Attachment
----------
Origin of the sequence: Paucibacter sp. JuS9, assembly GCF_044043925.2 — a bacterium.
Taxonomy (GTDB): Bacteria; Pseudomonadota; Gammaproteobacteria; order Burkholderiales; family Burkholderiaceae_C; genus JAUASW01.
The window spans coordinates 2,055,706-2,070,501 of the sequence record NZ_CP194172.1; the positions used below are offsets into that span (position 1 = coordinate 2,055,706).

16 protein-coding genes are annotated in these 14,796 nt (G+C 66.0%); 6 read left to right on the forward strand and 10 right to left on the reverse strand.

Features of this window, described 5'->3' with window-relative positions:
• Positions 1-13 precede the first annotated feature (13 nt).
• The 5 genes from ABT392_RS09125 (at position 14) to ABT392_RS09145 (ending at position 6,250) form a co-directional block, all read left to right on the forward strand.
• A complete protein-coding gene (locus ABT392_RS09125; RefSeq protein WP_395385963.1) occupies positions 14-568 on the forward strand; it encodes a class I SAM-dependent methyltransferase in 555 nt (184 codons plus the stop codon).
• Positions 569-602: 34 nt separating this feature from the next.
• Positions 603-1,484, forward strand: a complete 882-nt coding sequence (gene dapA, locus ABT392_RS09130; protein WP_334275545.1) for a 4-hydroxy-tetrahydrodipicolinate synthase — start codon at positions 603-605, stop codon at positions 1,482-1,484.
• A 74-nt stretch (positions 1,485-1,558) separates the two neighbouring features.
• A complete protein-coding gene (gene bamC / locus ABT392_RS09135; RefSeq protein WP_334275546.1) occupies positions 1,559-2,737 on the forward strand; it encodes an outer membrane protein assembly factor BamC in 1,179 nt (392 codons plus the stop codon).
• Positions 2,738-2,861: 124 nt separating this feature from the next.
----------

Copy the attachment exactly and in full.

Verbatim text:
Origin of the sequence: Paucibacter sp. JuS9, assembly GCF_044043925.2 — a bacterium.
Taxonomy (GTDB): Bacteria; Pseudomonadota; Gammaproteobacteria; order Burkholderiales; family Burkholderiaceae_C; genus JAUASW01.
The window spans coordinates 2,055,706-2,070,501 of the sequence record NZ_CP194172.1; the positions used below are offsets into that span (position 1 = coordinate 2,055,706).

16 protein-coding genes are annotated in these 14,796 nt (G+C 66.0%); 6 read left to right on the forward strand and 10 right to left on the reverse strand.

Features of this window, described 5'->3' with window-relative positions:
• Positions 1-13 precede the first annotated feature (13 nt).
• The 5 genes from ABT392_RS09125 (at position 14) to ABT392_RS09145 (ending at position 6,250) form a co-directional block, all read left to right on the forward strand.
• A complete protein-coding gene (locus ABT392_RS09125; RefSeq protein WP_395385963.1) occupies positions 14-568 on the forward strand; it encodes a class I SAM-dependent methyltransferase in 555 nt (184 codons plus the stop codon).
• Positions 569-602: 34 nt separating this feature from the next.
• Positions 603-1,484, forward strand: a complete 882-nt coding sequence (gene dapA, locus ABT392_RS09130; protein WP_334275545.1) for a 4-hydroxy-tetrahydrodipicolinate synthase — start codon at positions 603-605, stop codon at positions 1,482-1,484.
• A 74-nt stretch (positions 1,485-1,558) separates the two neighbouring features.
• A complete protein-coding gene (gene bamC / locus ABT392_RS09135; RefSeq protein WP_334275546.1) occupies positions 1,559-2,737 on the forward strand; it encodes an outer membrane protein assembly factor BamC in 1,179 nt (392 codons plus the stop codon).
• Positions 2,738-2,861: 124 nt separating this feature from the next.